10 Cool Ways to Use Chia Seeds

These small, but mighty seeds are a menu-must!

By now, you have probably heard of chia seeds and their superfood status. But have you tried them? If you haven’t, you really should. Those little seeds are nutrition powerhouses, high in Omega-3’s, fiber and alpha-linolenic acid (ALA). In fact, the word “chia” comes from the Mayan word for “strength,” since their warriors ate it to stay battle-ready.

Here are 10 cool ways to use chia seeds:

As an egg replacer. Just mix 1 tablespoon of ground chia seeds with 3 tablespoons of water for each egg in your baking recipes. Chia seeds can also be used to replace the oil in many recipes.

Sprinkled in. Add chia seeds to whatever you’re eating. We especially like them in smoothies, soups, oatmeal, cereal, and yogurt.

As a raw snack. That’s right – just pop them right in your mouth, with a little water, for a high-energy snack.

In chia pudding. When added to dairy, non-dairy milk, or water and left for a while (about 20 minutes on your countertop or in the fridge overnight), chia seeds provide a tapioca-like consistency. If you prefer a smoother texture, try creating a chia-seed powder first by processing them in a blender, food processor, or coffee bean grinder. Here is a chocolate chia seed pudding recipe you can try.

To make grain-free crackers. When combined with other seeds like flax, pumpkin, sesame, and sunflower, chia seeds can help create gluten-free, egg-free crackers. Most recipes require a food dehydrator. Here is a simple chia and sesame seed cracker recipe to try.

In breakfast foods. Add some chia to your oatmeal, pancakes, cereal, smoothies or yogurt.

Instead of breadcrumbs. Chia seeds can be used in place of breadcrumbs in meatballs, meatloaf, and even as a breading for chicken breasts.

As a thickening agent. Try including ground chia seeds in soups and gravies as a thickening agent with added benefits.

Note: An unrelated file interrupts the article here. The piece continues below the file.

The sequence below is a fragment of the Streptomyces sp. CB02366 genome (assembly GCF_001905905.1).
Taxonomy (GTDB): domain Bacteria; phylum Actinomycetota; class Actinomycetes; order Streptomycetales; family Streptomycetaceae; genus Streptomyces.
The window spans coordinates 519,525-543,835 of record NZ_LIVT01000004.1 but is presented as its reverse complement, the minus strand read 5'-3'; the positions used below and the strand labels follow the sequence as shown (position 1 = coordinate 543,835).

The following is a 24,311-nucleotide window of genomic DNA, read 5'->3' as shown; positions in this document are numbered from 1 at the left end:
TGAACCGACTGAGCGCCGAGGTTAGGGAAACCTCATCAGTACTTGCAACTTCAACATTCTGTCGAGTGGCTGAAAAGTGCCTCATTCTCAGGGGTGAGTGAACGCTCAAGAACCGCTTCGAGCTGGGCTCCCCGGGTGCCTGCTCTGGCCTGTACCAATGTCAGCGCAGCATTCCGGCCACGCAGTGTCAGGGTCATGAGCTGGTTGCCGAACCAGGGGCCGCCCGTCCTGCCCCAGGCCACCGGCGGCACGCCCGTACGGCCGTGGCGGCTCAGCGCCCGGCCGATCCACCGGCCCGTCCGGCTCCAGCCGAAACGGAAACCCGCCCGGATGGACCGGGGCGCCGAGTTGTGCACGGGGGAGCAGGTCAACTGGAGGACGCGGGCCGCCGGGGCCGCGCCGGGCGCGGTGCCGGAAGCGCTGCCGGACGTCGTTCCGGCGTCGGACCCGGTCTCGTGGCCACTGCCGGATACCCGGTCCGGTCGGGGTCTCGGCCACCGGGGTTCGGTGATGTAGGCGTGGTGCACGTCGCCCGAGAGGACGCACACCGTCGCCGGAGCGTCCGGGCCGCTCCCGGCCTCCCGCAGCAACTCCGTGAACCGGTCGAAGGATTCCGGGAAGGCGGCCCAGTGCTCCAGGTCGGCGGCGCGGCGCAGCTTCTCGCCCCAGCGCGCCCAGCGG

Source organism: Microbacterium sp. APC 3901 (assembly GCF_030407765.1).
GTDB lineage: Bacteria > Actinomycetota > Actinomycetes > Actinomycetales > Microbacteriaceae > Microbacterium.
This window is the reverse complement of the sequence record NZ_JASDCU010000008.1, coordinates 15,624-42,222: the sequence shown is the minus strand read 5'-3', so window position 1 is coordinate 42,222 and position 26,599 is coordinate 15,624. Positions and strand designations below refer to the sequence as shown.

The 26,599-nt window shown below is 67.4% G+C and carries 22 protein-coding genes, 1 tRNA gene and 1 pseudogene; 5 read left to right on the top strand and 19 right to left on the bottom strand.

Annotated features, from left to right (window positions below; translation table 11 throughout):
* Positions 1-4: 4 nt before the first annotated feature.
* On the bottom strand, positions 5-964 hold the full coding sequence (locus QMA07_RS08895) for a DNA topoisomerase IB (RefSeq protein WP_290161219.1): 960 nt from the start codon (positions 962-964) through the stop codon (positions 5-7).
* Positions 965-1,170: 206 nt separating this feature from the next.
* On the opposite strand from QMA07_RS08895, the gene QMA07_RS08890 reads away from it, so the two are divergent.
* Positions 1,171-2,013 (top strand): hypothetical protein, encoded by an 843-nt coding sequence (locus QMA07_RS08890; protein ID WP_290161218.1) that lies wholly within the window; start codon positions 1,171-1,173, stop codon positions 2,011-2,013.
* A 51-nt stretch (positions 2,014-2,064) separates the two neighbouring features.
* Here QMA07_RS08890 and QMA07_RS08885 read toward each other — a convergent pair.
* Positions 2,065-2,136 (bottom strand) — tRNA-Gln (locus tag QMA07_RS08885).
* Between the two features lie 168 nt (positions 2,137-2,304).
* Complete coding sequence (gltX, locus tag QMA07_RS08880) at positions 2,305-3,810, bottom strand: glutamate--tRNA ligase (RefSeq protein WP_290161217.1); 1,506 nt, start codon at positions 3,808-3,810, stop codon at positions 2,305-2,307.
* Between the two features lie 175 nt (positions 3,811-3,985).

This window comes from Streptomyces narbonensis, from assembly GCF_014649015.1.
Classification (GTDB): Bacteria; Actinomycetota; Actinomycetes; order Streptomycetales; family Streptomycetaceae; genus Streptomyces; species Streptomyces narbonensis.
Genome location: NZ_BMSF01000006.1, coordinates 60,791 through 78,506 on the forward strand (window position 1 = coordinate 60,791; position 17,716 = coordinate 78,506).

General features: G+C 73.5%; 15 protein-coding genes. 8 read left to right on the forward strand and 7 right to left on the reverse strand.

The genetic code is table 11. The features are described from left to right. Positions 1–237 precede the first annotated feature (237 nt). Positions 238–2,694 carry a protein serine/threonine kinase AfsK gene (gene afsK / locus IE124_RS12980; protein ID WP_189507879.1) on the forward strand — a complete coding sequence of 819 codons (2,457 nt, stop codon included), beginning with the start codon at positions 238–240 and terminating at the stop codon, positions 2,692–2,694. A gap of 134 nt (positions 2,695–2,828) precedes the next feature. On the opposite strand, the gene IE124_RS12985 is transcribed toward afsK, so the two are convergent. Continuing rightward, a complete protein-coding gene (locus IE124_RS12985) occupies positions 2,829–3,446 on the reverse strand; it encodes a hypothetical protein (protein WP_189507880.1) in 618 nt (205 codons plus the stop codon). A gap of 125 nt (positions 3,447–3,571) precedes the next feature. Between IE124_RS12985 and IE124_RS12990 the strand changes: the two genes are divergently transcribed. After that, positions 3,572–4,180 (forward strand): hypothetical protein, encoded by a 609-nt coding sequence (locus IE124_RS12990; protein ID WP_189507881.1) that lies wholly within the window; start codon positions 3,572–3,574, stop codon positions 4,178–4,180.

To make chia sprouts. Chia sprouts make a great addition to salads. There are many ways to sprout chia seeds, so browse online for the method that looks the most doable to you.

To make your own “chia pet.” OK, there are no health benefits for this one, but it might give you a good laugh. Grab a pair of old pantyhose and check out this chia pet tutorial.

Want to learn more about the benefits of eating chia seeds? Take a look at 3 Reasons to Sing Out for Chia and Superfood Sunday: Chia Seed! You can also check out Top 5 Ultimate Super Foods.

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Do you have a favorite chia recipe? We’d love to hear about it. Leave us a message in the comment area below.

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10 Comments

  1. I like to put them in my water with a bit of juice. I like the consistency it gives the water once they are all gelled up 🙂

  2. You need to be careful, just popping chia seeds in your mouth with no water, due to the fact they swell up, so can get stuck in your throat and then make it hard to breathe. Just a cautionary note.

  3. What would the ratio of chia seeds be to breadcrumbs when using them as a replacement? Is there a cheat sheet any place for using substitutes such as Almond or Coconut Flour, and of course Chia Seeds?

    1. Denise, Hmmmmm…it depends on the recipe. For example, but usually I’d use a 2-3 tablespoons of ground chia seeds intead of 1 cup breadcrumbs.
      This example is for meatballs. You’ll need to experiment with different recipes. If it appears more chia seeds are need to hold a recipe
      together, add them gradually. Coarsely ground almonds or walnuts are also a great sub for breadcrumbs.

      The typical rule for using coconut flour in place of all purpose (any grain flour), is to use about 1/4-1/3 cup coconut flour for every 1 cup of regular flour. Also, use 1 egg for every 1 cup of coconut flour.

      Here’s our recipe for Coconut Banana Paleo Cookies, in which I used almond flour. I made this recipe about 3 times before perfecting it. However, the cookies are amazing so it was worth every second. The texture inside is sort of like a banana bread. It’s fun to experiment, if you have the patience. 🙂

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